Despite having a drawer full of bras, most women wear the same two or three over and over again since they are the only ones in the drawer that fit and are comfortable. What many women are not doing is properly caring for their bras, which leads to fast deterioration of the garment.
If you want your bras to perform at their best and last as long as possible, you need to wash your bra after wearing it once, or maximally twice. Think about it: the bra is worn directly against your body so it collects body oils and skin cells. Elastic, a key component of the bra band and straps, does not respond well to either substance. When these materials get into the elastic its ability to stretch and contract is decreased. It takes a proper wash to remove these substances so the elastic can go back to doing its job. If you wear your bras twice before washing, you need to give the bra a day off in between wearings. Elastic needs time to recover and go back to a neutral position. That is what the day of rest in between wearings is for.
So how do you wash a bra? Let’s start with what you do not do: do not put your bra in the washing machine. I know you want to because it is so easy. Do not do it! Remember there are wires encased under each bra cup. Those wires do important support work in your bra. They need to keep their shape and stay right where they are. In the washer (yes even in the delicate cycle), the water pressure and the pressure of clothing around the bra (yes, even when you put the bra in the lingerie bag) can cause the wire to twist and lose its shape. Think about your other clothes too. Those bra hooks can catch on whatever else you have in the washer (yes, even if you fasten them before you put them in the wash).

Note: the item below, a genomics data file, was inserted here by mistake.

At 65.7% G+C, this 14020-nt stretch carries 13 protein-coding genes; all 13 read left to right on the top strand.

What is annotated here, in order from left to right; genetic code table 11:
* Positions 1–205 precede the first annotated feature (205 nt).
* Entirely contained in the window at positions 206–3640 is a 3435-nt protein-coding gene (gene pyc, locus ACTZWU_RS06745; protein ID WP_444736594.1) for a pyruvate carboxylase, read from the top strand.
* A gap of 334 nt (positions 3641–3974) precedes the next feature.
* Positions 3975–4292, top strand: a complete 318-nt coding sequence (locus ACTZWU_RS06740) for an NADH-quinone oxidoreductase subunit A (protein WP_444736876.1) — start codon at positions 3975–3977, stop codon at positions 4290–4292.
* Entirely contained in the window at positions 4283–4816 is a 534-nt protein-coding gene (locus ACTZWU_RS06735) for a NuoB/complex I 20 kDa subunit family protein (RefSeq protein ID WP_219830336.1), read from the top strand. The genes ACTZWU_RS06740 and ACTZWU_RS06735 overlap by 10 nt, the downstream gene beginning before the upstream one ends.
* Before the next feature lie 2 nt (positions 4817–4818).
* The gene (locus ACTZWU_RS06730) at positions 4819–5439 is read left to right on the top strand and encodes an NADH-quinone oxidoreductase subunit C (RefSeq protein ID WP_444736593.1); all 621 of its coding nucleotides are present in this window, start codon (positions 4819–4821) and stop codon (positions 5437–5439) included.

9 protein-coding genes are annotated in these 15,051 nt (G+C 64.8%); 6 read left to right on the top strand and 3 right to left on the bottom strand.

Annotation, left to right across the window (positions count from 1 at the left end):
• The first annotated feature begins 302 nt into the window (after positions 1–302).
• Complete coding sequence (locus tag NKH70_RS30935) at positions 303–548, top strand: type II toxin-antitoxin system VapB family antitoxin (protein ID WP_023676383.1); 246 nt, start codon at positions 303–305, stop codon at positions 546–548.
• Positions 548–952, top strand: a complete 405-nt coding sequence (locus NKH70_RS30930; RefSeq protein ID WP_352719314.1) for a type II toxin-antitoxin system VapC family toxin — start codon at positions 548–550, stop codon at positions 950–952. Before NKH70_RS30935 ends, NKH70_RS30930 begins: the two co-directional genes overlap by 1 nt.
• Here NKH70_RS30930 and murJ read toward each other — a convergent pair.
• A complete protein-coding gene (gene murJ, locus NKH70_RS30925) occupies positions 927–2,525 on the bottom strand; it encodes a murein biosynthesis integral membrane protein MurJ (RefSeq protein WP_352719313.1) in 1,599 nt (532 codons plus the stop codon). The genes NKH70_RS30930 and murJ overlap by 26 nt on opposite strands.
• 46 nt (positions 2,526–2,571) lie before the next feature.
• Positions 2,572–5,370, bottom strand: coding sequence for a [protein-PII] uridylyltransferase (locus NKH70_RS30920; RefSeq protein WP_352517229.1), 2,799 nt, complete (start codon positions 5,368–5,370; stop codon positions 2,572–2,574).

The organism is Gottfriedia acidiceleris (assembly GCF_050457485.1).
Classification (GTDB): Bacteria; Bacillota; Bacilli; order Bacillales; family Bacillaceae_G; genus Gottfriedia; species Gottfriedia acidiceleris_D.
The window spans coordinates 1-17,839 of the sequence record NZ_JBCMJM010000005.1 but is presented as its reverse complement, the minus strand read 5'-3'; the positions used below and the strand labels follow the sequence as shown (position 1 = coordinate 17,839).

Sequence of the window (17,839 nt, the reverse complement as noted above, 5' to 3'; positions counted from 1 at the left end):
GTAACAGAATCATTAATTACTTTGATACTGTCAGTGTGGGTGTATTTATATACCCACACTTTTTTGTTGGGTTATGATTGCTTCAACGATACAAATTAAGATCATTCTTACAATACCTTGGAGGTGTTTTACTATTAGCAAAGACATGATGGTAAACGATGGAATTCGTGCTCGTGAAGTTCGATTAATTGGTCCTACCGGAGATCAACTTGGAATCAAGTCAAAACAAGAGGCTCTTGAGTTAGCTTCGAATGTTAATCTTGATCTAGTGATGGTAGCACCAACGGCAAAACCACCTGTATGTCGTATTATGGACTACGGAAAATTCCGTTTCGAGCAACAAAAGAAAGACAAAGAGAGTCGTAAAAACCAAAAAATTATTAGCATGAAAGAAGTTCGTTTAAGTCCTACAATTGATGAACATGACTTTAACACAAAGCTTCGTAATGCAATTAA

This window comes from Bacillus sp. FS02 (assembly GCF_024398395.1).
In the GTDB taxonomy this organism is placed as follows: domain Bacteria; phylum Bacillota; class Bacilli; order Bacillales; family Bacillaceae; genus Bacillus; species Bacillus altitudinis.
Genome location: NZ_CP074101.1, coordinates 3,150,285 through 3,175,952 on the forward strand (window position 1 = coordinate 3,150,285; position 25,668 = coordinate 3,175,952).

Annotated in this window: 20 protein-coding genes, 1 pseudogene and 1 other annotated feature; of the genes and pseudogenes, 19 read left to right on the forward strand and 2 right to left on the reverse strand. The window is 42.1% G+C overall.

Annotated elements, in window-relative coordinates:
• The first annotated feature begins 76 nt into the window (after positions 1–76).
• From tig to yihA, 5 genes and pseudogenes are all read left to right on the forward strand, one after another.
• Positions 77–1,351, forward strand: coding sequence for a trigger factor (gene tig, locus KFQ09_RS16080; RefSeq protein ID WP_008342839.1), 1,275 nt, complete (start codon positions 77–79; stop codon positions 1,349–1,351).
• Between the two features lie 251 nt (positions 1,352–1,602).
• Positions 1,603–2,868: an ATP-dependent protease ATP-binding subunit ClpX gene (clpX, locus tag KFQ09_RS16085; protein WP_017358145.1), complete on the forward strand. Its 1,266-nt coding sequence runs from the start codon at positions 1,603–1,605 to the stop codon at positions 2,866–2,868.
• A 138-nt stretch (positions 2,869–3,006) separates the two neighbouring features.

What about the dryer, you ask? I’ll be blunt: the dryer will ruin the elastic. I don’t care what temperature you use -. Elastic is key to the bra’s function, and, as outlined above, elastic needs to be cared for properly.
So what do we do if we want to maximize the longetivity of our garments? We hand wash bras and let them air dry flat. To wash a bra, use lukewarm water and a gentle detergent or even baby shampoo. Gentle is the operative word. Let the bras (separated by color, of course) soak for 30 minutes to allow the soap and water to work their cleaning magic. Rinse the soap from the bras in lukewarm water, gently squeeze out the excess water, then lay them on a towel to dry. This soak-and-squeeze technique is actually quite easy and doesn’t require much active time at all. If you don’t have enough bras to allow you to do this conveniently, then you need more bras. Simple as that.
There will come a time when a wash will not be able to resurrect the elastic and that is when the bra’s useful life is over. You will know the bra is finished when the elastic no longer contracts. This means the elastic will no longer keep the bra positioned correctly and the bra must be tossed out. Have you ever had a bra that fit perfectly at first but then started to sag and sit away from the body? This is likely because the elastic was exhausted.
If you have a rotation of at least three high quality bras and follow these instructions, a bra can last up to six months. If you have more high quality bras and are diligent in their care, then you can extend the life of them all. If you have less than three bras, bras that are of lesser quality and/or don’t follow these instructions your bra won’t last long, sending you shopping again for replacements. A handcrafted bra that fits perfectly, is rotated with other bras, and is washed carefully is the longest-lasting bra of all.